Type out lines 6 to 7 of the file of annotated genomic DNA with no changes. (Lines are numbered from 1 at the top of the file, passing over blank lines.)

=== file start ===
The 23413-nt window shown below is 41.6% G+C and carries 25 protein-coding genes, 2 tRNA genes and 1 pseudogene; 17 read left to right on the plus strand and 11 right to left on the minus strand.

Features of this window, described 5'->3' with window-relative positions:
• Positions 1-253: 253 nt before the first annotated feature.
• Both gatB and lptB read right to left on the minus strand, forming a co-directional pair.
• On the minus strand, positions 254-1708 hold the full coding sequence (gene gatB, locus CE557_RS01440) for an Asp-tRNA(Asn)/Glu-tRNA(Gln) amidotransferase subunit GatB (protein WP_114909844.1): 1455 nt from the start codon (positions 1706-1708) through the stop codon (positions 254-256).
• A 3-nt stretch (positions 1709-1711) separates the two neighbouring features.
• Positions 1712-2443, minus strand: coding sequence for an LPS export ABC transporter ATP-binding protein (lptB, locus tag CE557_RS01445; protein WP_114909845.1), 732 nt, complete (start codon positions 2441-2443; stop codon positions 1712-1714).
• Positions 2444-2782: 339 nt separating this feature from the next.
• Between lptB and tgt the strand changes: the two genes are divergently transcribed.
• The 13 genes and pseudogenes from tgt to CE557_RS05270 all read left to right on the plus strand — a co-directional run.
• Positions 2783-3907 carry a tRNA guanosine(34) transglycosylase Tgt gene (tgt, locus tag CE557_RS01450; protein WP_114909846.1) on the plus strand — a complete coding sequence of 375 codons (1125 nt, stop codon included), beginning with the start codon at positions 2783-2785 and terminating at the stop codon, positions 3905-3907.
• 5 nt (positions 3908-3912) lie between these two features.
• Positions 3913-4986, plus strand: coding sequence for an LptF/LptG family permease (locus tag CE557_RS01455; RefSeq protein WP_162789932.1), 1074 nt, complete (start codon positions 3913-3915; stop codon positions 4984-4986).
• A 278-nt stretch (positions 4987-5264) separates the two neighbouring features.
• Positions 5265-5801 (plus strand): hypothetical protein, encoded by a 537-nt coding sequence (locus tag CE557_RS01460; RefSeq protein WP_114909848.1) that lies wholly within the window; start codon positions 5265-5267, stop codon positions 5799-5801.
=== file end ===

• A 3-nt stretch (positions 1709-1711) separates the two neighbouring features.
• Positions 1712-2443, minus strand: coding sequence for an LPS export ABC transporter ATP-binding protein (lptB, locus tag CE557_RS01445; protein WP_114909845.1), 732 nt, complete (start codon positions 2441-2443; stop codon positions 1712-1714).